We Need a Literary Agent with the Right Connections

If an agent’s choice in what to send out on submission isn’t trusted/respected by those responsible for book acquisitions at the various publishing houses, our manuscripts won’t even get into the consideration pile at those houses.

Our search isn’t to find ANY literary agent at any cost, it’s find a literary agent that’s excited about our work AND can sell that work to children’s publishing houses like the ones above (the above list is far from extensive).

This is not as easy as it sounds, the balance of power falls heavily in the territory of the literary agents. There’s a relatively small number of agents (even smaller list with the right connections) and everyone and their dog is looking for representation! Even if our manuscripts are the best thing since sliced bread, the odds are stacked heavily against us.

Basically successful literary agents can be really, really selective in who they represent, unpublished authors and illustrators tend not to get a great deal of choice. Some successful agents receive thousands of unsolicited queries from unpublished authors and illustrators a year. Some unpublished authors/illustrators are lucky to even hear back from an agent with a friendly “no thanks” email.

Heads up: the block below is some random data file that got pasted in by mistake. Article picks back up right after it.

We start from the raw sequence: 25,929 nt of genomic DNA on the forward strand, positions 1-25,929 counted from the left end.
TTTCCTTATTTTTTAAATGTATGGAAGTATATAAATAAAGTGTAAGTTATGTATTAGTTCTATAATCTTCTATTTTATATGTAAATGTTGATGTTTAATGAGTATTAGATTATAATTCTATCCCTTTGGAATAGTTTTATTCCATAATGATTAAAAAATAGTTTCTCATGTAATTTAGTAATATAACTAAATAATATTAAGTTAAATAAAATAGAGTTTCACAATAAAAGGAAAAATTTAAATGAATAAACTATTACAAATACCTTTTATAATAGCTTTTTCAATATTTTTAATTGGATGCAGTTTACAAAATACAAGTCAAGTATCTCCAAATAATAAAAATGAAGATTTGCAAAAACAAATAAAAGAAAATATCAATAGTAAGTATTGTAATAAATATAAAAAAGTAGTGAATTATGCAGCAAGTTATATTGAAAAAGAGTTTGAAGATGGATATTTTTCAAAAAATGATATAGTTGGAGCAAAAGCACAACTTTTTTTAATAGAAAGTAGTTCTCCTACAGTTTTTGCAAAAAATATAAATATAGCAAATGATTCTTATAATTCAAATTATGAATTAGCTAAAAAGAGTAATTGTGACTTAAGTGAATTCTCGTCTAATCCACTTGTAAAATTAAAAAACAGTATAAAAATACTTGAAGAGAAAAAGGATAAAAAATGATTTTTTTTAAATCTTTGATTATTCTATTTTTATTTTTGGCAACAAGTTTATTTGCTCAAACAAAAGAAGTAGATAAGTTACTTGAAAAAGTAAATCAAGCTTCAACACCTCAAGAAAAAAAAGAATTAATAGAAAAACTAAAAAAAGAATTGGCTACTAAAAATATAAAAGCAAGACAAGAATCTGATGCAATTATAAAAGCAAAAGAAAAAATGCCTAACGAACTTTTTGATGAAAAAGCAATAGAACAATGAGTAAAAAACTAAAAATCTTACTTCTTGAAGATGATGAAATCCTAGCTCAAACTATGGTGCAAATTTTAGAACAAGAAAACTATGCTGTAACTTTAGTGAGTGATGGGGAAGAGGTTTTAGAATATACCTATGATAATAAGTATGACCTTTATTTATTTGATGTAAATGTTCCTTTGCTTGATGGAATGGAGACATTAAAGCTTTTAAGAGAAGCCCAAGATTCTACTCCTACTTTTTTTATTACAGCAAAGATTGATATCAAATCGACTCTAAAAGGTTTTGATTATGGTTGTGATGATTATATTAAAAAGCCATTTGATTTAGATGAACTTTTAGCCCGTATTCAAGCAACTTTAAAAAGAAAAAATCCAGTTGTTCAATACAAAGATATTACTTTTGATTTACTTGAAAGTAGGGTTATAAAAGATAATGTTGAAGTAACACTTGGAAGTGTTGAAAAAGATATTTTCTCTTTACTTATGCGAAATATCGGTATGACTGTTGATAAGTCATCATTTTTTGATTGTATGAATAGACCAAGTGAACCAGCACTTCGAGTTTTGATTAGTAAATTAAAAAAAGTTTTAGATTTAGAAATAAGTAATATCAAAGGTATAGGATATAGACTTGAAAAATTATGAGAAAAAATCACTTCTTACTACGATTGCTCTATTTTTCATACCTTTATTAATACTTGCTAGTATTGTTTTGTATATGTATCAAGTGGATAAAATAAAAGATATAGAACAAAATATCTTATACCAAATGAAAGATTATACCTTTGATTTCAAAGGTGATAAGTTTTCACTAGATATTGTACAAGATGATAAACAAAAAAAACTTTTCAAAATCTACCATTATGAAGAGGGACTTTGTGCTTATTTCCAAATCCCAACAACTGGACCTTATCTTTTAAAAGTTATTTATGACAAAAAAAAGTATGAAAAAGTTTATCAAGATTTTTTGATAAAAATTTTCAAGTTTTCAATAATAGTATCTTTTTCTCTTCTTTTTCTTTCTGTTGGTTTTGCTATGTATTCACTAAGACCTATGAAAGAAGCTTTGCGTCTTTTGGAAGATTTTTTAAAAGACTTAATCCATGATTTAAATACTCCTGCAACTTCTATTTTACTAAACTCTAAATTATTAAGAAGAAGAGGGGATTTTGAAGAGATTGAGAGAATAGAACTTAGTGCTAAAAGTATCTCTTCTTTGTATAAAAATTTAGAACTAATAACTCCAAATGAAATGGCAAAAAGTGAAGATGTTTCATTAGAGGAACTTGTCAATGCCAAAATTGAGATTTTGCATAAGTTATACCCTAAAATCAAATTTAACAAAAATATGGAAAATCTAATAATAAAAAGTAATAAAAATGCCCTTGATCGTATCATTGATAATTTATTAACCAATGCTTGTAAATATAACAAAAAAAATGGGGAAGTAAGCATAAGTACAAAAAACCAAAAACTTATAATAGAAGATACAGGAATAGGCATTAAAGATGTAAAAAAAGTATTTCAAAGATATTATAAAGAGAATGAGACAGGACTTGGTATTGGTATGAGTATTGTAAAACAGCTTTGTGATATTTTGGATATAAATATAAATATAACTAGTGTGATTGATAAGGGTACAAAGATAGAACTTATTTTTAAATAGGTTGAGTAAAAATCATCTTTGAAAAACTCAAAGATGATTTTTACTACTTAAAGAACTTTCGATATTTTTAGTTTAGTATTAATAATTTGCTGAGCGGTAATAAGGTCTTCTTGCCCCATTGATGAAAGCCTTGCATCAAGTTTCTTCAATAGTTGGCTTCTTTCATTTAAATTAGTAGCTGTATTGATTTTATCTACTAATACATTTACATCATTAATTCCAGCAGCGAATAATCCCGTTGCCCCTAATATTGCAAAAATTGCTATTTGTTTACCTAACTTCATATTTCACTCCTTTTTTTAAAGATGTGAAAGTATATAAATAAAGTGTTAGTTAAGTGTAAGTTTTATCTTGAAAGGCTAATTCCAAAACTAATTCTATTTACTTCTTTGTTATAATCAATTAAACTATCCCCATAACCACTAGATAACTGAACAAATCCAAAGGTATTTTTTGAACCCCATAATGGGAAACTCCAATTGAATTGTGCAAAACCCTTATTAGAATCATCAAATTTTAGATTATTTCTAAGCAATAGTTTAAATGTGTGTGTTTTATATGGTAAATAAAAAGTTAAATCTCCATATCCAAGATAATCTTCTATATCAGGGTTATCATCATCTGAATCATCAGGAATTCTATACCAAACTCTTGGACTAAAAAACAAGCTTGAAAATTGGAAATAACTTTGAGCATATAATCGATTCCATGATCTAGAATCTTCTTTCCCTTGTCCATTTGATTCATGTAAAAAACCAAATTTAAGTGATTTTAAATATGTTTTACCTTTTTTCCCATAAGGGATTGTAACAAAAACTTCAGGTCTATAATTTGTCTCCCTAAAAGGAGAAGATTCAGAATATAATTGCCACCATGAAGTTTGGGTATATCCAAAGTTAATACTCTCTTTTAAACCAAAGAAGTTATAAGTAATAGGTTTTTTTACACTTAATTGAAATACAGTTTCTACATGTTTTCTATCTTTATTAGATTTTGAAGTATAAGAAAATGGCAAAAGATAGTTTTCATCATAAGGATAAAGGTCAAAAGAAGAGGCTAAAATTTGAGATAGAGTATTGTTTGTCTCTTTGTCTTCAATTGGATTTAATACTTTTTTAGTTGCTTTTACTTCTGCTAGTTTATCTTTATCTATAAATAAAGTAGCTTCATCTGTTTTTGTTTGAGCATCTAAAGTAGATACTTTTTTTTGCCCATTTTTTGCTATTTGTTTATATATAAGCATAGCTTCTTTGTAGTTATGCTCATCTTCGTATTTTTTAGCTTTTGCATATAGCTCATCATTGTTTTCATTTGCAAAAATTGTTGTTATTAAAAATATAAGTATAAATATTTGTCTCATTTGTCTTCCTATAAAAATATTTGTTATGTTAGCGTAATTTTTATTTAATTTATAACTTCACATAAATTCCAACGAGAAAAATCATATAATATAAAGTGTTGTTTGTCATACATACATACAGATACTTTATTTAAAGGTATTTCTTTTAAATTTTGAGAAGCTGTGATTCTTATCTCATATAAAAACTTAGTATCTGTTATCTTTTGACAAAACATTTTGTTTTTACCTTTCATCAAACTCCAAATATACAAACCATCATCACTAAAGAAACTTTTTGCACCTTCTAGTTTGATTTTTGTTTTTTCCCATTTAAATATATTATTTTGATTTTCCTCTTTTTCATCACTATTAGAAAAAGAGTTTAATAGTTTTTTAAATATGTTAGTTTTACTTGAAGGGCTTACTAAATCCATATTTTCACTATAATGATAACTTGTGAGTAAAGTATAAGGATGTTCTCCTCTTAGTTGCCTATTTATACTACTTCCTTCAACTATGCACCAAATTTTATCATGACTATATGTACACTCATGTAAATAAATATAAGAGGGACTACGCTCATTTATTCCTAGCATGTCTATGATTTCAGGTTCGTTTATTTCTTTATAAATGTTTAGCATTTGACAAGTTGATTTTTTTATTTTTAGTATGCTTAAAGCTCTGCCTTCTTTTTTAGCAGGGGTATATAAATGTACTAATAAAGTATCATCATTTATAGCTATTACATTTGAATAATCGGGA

Finding Good Literary Agents : Research, Research, Research…

Finding literary agents to submit to is really easy, there’s free websites like Agent Query (900 agents) and Query Tracker (1450 agents), so making a list of agents is easy.

However, finding literary agents who will consider representing what you create (children’s picture books in our case) and have a relationship with the sort of publishing house that’s suitable for your work takes more effort.

One way of doing this is find a publishing house with books similar to what you create, find out who the author (illustrator) is and find out who represents them.

For Example: We have some rhyming picture book manuscripts, so a good start would be looking for agents who represent authors who have created rhyming picture books. Some agents won’t touch rhyming picture book manuscripts, so many writers don’t understand how to create good rhyme AND good meter: it must be annoying reading bad rhyme/meter day after day.

One example is Popular Rhyming Picture Books Shelf at GoodReads. It’s not difficult to find lists of books in a particular niche/genre.

Here’s a few random authors from the GoodReads page above that have created rhyming picture books, their agents and which publishing house they were published to.

Josh Funk – Pirasaurs : Kathleen Rushall at Andrea Brown Literary Agency : Scholastic

Karma Wilson – Bear Snores On : Steven Malk at Writers House : Simon & Schuster

Corey Rosen Schwartz – The Three Ninja Pigs : Kendra Marcus at BookStop Literary Agency : G.P. Putnam’s Sons